When we talk about the earth, the environment and sustainability, how much do we recognise our own impact? Do we really understand the prolonged impact of our actions? Some actions have a very clear cause and effect, while others have an impact that is harder to see in the immediate time, and yet could cause ripples that continue to be felt for years or even decades after the fact.
The Choices of a Foolish Teenager
This topic always reminds me of some of the regrettable choices I made as a teenager. At the age of 17, having left my parent’s home, I thought I was grown up enough to do it on my own. I was still at high school, and had big ambitions of university and career and accomplishment as either an architect, concert pianist, or fashion designer. I could genuinely have succeeded at any one of them if I had stuck with any one of them.
When my independent student allowance was called into question and I was encouraged to go back home to my supportive and loving parents, I chose instead to leave school in the middle of year 12 and go on the dole so that I could remain living independently.
<cue long and heavy pause>
I now console myself with forgiveness and compassion. I tell myself that the life experience I gained from the path I chose has been incomparable to what I would have experienced had I stayed on the right track, and that I am the magnificent person I am today because of those experiences. It took me decades to overcome the limits I placed on myself as a result of that choice. I still remember the look on my student counsellor’s face as she pleaded with me to reconsider, and finish my exams. But the fact remains that I didn’t, and my life was forever and drastically changed from that moment. I have now made peace with myself, mostly.
The purpose of bringing this up now is not to open up old self-sabotage wounds, but to illustrate just how devastating some of the choices we make are. Perhaps we are a bit too short-sighted to see the extended impact of the choices we make, perhaps we’re a bit too jaded to care.
Whatever the reason for it, the choices we make always have an impact on the people and the planet around us, and it behoves us to make ourselves aware of what those consequences are, so that we can make more educated and intentional choices that reflect what is really important to us. The time will come – and probably much sooner than we think – when we can no longer claim ignorance nor innocence in the state we will find ourselves in.
Small Business and the Collective Impact on Sustainability
I’m talking about small businesses, and their collective impact on the environment. When you buy a coffee on your way to the office, do you know that the cup will still be around when your great-grandchildren are your age? Where exactly does all that rubbish go when the trucks come to haul it all away? Out of sight, out of mind, perhaps. Only thing is, the earth is still the earth when we can’t see it beyond our own short horizon. It’s still a thing, and those hundreds of little actions will one day all build up and come back to haunt us.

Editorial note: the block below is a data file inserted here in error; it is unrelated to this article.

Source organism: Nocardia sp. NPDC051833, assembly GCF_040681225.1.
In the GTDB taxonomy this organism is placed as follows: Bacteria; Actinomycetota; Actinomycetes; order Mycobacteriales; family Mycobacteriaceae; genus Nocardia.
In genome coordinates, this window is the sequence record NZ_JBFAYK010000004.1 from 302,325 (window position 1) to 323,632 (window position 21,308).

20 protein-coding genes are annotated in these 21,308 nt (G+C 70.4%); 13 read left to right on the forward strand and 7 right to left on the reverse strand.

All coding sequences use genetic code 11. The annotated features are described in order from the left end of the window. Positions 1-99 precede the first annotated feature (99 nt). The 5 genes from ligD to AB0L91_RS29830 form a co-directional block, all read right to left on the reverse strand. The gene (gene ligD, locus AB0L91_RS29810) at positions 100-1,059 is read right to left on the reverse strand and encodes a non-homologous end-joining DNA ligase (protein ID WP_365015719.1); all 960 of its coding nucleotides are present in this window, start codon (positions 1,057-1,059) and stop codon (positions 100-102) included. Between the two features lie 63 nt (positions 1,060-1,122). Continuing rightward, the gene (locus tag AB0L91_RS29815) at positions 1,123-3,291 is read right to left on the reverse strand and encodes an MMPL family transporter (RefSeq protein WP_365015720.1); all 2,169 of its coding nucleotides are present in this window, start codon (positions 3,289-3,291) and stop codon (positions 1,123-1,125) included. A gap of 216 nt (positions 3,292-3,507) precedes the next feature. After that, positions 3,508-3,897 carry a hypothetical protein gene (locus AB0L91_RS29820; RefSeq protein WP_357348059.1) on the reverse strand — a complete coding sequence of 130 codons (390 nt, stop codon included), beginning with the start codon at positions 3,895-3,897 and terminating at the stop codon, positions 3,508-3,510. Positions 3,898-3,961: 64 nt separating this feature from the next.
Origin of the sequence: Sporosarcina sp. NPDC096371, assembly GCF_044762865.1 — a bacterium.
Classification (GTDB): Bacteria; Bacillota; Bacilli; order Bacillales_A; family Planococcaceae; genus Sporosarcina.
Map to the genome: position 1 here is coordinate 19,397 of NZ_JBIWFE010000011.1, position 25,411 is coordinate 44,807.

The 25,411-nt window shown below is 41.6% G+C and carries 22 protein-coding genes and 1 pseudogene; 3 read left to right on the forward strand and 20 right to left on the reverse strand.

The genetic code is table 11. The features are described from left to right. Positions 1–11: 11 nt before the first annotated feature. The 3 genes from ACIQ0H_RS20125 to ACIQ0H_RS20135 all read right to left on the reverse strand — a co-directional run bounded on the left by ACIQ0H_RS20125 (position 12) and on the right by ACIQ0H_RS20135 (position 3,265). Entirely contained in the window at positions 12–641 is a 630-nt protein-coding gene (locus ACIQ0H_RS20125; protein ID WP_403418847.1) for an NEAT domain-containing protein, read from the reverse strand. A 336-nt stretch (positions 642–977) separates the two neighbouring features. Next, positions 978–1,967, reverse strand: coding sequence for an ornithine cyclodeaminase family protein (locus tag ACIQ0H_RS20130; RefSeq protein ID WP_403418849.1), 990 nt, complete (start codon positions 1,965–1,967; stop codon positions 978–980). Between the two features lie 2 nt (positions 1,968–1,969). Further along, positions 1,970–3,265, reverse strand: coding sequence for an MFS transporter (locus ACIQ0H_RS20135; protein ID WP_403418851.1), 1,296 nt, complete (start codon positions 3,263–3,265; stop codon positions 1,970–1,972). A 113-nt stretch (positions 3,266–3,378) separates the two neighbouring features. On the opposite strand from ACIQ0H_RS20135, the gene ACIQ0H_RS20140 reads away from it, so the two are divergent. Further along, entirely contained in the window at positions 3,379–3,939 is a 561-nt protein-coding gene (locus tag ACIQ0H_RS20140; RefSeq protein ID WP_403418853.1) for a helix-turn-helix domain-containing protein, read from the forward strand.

How much water do you need to use to run your business, and where does that water come from? How much power does your business need to operate, and where does that power come from? How many plastics or chemicals come into your business during its normal course of operations, and where does it go once you’ve finished with them?
One of the biggest challenges with addressing these kinds of activities is the fact that we’ve done this for so long, we don’t see it as being a problem. Each little thing is too insignificant to matter, and if we’ve always done this, then one more day – or week – or year – won’t hurt, right? We’re busy running the business and that’s hard enough as it is without throwing in the extra guilt of killing the planet while we try to survive.
Have a quick little search online about the statistics we face in terms of our impact on the environment. How much longer will our oceans, forests, fossil fuels and fresh air last? And what will happen to life as we know it when they do run out? Can we still carry on with business as usual and expect the government to fix it for us? Or worse, would we expect the government to compensate us, so that we can carry on as we are? It really doesn’t work like that. If you need a starting point, check out: https://www.theworldcounts.com/
A storm begins with one raindrop. A great oak tree begins as a tiny acorn. You can look at how all of your little acts combine to add to the strain on the earth, and begin to see the magnitude of the problem. Your little business is just one of hundreds of thousands, even millions, all over the world.
Collectively, what does that impact look like? It’s almost impossible to measure accurately, which may be one of the reasons it’s not being talked about more. The variety of small businesses are so wide, and when each business is so unique, it is a challenge to pinpoint where to start. When it’s hard to pinpoint, it becomes very easy to start pointing fingers in any other direction except at ourselves.
Governments have started to promote the need and their commitment to protect the environment. Some big corporations – especially the bigger contributors to the problem – have started to address their individual impact. Families and households are becoming more discerning about their impact. There are a growing number of sustainable and environmentally responsible businesses offering better solutions, but what of the mainstream businesses that occupy the large majority of the commercial landscape?
Without a clear platform or process to tap into, it can be very difficult to know exactly where we stand on the matter. But that challenge is not an excuse. You are either part of the problem, or part of the solution. That space for sitting on the fence is now too narrow to get away with. You’re either one or the other. I totally understand how difficult it can be to make that start, but it is possible.
Just as our collective impact can be detrimental to the earth, so too can our collective impact to save the earth. It doesn’t even need you to make any big or pivotal changes. We don’t need a few businesses doing perfect sustainability, we simply need thousands of businesses doing their little bit – every 1% improvement across the broad scale of the small business landscape can make a huge improvement to our collective impact. It can start with you, and you can start today.